Subsidizing Conventional Biofuels: An Idea Whose Time is Over
Finally, policies that prop up biofuels production are in the crosshairs, and not a moment too soon. Because over the last decade, the biofuels industry has grown accustomed to getting whatever it wants, with no questions asked. Those days, at long last, appear to be over.
Last week, the U.S. House of Representatives voted 283-128 to prohibit the federal government from using taxpayer dollars to pay for the new ethanol pumps, storage tanks, and other infrastructure the industry needs (but would prefer not to pay for). Hours later the Senate voted by nearly a three-to-one margin to pull the plug on a tax credit that benefits ethanol makers. The legislative developments came on the heels of a report by international agencies including the United Nations, the World Bank, and the World Trade Organization urging G20 member countries to repeal national-level measures “that subsidize (or mandate) biofuels production or consumption.” In Europe, meanwhile, the European Commission finally acknowledged that research it requested (but then attempted to hide) indicates that an expansion of EU biofuels policy will exacerbate deforestation and other climate-harmful land use practices.
So, given all of the reasons biofuels policies are now under attack, what took policymakers so long to act? Last week’s Senate vote to terminate the Volumetric Ethanol Excise Tax Credit – or VEETC – was largely motivated by concerns over the subsidy’s exorbitant cost ($6 billion in 2011; $21.5 billion over the past five years). VEETC pays refiners 45 cents for every gallon of ethanol they blend into gasoline, even though another federal law – the Renewable Fuels Standard – already requires Americans to consume that ethanol. “We are staring down the barrel of a $1.65 trillion deficit – we cannot afford to continue to line the pockets of this profitable industry with tax breaks or any other form of subsidy,” said Taxpayers for Common Sense, which along with the Clean Air Task Force is part of a coalition of taxpayer advocates, hunger and development organizations, agricultural groups, free-market groups, religious organizations, environmental groups, budget hawks, and public interest organizations calling on Congress to kill VEETC.
The sharp increase in food prices is the driving force behind the forthcoming report by the UN and others calling on G20 countries to eliminate their biofuel subsidies. According to the Financial Times, “The report confirms a growing backlash against biofuels, which were once hailed as a saviour for fossil fuel-dependent economies but are now increasingly blamed for pushing up food prices by diverting corn and other crops from the dinner table to fuel tanks.” In April, an analyst for the Food and Agricultural Organization told The New York Times, “We have to move away from the thinking that producing an energy crop doesn’t compete with food. It almost inevitably does.”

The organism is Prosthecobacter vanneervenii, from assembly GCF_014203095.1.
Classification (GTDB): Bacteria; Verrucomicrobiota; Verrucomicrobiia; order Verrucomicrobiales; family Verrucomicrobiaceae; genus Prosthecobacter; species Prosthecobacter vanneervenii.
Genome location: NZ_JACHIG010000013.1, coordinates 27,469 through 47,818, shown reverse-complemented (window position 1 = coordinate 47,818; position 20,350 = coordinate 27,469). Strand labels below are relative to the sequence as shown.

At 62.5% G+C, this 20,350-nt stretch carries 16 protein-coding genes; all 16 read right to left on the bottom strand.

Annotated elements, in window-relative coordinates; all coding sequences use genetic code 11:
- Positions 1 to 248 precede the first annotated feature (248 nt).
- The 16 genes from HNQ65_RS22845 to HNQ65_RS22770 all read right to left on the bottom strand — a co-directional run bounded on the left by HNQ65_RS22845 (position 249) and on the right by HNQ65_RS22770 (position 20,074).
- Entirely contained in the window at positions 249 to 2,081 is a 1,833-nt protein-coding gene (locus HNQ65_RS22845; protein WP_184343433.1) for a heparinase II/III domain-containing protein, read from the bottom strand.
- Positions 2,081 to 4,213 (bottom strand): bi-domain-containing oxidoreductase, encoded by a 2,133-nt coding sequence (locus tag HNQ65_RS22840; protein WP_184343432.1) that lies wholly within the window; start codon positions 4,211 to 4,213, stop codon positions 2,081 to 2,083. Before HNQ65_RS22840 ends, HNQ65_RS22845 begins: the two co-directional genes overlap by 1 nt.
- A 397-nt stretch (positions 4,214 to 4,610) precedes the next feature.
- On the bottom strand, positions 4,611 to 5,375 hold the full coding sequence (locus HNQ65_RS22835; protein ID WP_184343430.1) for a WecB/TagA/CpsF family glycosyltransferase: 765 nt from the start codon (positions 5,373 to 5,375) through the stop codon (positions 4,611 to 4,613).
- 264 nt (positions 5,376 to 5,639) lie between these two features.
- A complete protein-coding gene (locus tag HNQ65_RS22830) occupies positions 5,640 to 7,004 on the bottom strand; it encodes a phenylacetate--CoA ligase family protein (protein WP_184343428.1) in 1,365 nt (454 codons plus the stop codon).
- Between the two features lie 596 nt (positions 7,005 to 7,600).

Finally, bioenergy policies’ impact on land use patterns, and how those changes accelerate global warming, is at the heart of the controversy over the recent report to the European Commission. As supply margins for corn, soy, and other biofuel feedstocks tighten, they fetch higher prices. The increase in food prices encourages farmers around the world to cultivate previously unfarmed land – a process that results in substantial losses of soil- and plant-carbon to the atmosphere. A biofuel must “pay back” this “carbon debt” (by sequestering carbon dioxide through the growth of energy crops in subsequent years) before it can be credited with any net climate benefits as compared to petroleum-based fuels. Researchers have found that the payback periods can range from several years to several hundred years, depending on the biofuels feedstock. The European Commission acknowledged this effect, but is struggling to make the necessary course correction.
In the United States, canceling VEETC would be a big step in the right direction. As soon as possible, the House of Representatives should follow the Senate’s lead and vote to end the subsidy. Once that is accomplished, though, policymakers should turn their attention to the bigger problem: the Renewable Fuel Standard. The Renewable Fuel Standard is forcing a massive increase in U.S. biofuels consumption, from just under 5 billion gallons a year in 2006 to 36 billion gallons in 2022. Forty percent of the U.S. corn crop is now diverted to ethanol production, with undeniably grave implications for food prices and climate change. Analysis by the Clean Air Task Force found that the net carbon dioxide emissions from the corn ethanol mandated by the Renewable Fuels Standard in 2010 are 28 percent higher than the emissions from an energy equivalent amount of gasoline.
Biofuels are a creature of policy. Absent the support lavished on them over decades by hoodwinked taxpayers, they would not exist. Even with public support, they offer few discernible benefits while undermining food security and accelerating climate change. It’s time to pull the plug on VEETC and other policies that support conventional biofuels.